Saudis buy in London

SAUDI Arabia has long wanted to buy a second batch of American-made F-15 fighter planes. It is taking delivery on an original sale of 62 of these top-grade American military aircraft. It has asked for an additional 48. It is convenient for an air force to stay with a single model of aircraft. It simplifies the spare-parts inventory. Also, the United States has been the main supplier of weapons to the Saudis ever since President Franklin Delano Roosevelt received the King of Saudi Arabia aboard an American warship in the eastern Mediterranean toward the end of World War II.

Over the weekend it was reported in Saudi Arabia and confirmed in London that the Saudis have decided to forget about getting any more American F-15 aircraft. Instead, it will buy 48 British-built Tornado F Mk 2 military aircraft.

The Tornado is produced by a British-West German-Italian consortium which in 1969 was given the assignment by the three countries involved of developing and producng an all-weather, all-European fighter plane to serve West European's military needs through the following two decades, or more. Test trials began in 1976. Orders were placed in 1979. Production has begun. The British Royal Air Force has 80 on line, with more coming. The West Germans have 60 and the Italians 36. The all-European Tornado is be ginning to replace American-built fighter aircraft in the arsenals of the West European allies.

So far the European consortium has had no sales of Tornadoes outside Western Europe. The three countries involved have hoped that with the Tornado they could begin to crack the near-monopoly which US suppliers have long held in top-grade military aircraft. The French have also been wanting to crack the American market, and have done so with some success. They were in the market with their Mirage fighters before the Tornado was launched.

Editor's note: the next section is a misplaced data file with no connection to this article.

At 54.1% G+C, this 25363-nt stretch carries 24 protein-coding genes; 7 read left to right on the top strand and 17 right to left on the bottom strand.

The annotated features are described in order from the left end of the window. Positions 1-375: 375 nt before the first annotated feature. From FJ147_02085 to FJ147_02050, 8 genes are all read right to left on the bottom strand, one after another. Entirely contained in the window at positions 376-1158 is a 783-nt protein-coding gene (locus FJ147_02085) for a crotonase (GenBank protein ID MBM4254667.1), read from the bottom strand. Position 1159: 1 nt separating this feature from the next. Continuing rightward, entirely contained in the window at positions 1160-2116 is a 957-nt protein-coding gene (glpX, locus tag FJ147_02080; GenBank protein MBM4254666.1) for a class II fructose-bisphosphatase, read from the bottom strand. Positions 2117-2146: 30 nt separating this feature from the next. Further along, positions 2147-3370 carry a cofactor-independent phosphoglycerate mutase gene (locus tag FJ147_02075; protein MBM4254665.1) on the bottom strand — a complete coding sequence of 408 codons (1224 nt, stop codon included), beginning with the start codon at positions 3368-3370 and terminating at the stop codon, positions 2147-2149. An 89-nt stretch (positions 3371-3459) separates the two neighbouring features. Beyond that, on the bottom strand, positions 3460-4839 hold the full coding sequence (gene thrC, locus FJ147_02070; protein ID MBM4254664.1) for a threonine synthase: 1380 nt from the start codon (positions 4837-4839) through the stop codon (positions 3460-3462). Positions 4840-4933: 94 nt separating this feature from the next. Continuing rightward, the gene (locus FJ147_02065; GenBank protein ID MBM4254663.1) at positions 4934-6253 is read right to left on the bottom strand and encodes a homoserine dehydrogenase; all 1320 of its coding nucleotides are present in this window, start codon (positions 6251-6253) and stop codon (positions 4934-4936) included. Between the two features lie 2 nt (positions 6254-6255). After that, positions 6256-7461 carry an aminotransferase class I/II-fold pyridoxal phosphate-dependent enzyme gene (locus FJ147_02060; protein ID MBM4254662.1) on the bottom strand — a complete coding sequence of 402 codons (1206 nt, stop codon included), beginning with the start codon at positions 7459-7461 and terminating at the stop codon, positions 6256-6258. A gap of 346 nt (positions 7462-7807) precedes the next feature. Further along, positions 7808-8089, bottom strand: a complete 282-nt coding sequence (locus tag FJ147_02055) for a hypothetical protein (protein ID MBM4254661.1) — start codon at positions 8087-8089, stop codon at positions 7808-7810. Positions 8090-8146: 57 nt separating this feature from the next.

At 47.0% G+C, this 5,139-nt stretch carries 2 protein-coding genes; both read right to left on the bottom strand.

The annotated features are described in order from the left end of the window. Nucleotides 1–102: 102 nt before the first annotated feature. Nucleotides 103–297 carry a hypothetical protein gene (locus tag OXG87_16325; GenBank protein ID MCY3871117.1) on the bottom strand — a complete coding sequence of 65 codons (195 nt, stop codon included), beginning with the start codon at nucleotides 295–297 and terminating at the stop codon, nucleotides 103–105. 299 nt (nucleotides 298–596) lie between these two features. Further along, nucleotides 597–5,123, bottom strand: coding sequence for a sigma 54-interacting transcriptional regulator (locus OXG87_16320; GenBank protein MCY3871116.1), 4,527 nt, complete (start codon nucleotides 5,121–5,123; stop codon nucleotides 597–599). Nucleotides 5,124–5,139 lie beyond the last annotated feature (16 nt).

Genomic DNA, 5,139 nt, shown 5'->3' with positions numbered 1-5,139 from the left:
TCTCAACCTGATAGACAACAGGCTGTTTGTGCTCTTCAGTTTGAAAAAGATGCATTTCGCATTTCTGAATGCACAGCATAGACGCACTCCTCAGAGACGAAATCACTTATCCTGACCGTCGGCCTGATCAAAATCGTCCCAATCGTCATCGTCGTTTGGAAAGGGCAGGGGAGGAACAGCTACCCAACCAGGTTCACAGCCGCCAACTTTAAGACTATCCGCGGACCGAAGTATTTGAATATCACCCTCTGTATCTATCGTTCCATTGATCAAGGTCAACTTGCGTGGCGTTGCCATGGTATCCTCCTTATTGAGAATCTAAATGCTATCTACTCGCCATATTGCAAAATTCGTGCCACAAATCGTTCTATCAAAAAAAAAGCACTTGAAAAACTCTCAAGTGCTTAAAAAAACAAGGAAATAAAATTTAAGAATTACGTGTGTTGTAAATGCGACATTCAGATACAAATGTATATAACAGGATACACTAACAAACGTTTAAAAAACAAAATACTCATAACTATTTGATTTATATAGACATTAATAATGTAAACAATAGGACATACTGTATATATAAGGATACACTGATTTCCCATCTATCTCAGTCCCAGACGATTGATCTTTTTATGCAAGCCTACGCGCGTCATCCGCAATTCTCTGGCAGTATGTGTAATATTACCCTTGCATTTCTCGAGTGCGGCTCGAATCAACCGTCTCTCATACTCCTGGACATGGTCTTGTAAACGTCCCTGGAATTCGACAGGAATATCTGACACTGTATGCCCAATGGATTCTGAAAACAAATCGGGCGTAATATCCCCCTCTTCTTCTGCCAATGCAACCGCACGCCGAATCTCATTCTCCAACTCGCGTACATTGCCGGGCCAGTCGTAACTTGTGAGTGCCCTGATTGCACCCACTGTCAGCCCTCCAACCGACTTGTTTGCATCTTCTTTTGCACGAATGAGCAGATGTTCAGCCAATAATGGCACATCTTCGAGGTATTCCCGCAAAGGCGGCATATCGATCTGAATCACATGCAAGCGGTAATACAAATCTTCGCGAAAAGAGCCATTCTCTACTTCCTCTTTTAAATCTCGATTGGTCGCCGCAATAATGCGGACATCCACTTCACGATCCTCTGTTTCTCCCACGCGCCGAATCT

The three producers and three different aircraft have long been in competition for the Saudi market. The deal for the 48 fighters is estimated in value between $3 billion and $4.8 billion. Any foreign order in the neighborhood of $4 billon would be welcome in Washington, since the US trade deficit for the current year is expected to go to $150 billion.

President Reagan had approved the sale of the F-15s to Saudi Arabia. There is no reason to doubt that the order would have gone to McDonnell Douglas, builder of the F-15, had the Saudis been able to obtain the aircraft from them on satisfactory terms.

The order has gone instead to the British Aerospace PLC, which produces the British version of the Tornado.

A reason cited from Saudi Arabia for the choice of the Tornado over the F-15 was freedom from ``uncertainty'' and from ``restrictions.''

The ability of McDonnell Douglas to complete the sale has been clouded by opposition in Congress to the sale of any military aircraft to any Arab country. Former President Jimmy Carter succeeded in persuading Congress to allow the original sale of F-15s with great difficulty and at a high political price. President Reagan persuaded Congress to authorize the sale of AWACS (advanced warning and control) planes after another bruising struggle with Congress.

It is conceivable that Mr. Reagan could have won out, had he used his influence to the full in another contest with the pro-Israel faction in Congress. But he is already in contest with Congress over sanctions against South Africa, his tax reform package, the military budget, and other controversial issues. His plate was already full. Could he have taken on more?

Besides, even if the sale had weathered its way through a wrangle in Congress, it would have emerged with a stipulation that the American-built planes be based elsewhere than at Tubuk Air Base, a military base about 100 miles from the southern tip of Israel. The British are not putting a similar condition on the sale of Tornadoes.

So the US loses a $4 billion order and Israel gets 48 Tornadoes on its southern flank instead of 48 F-15s on the far side of Saudi Arabia.

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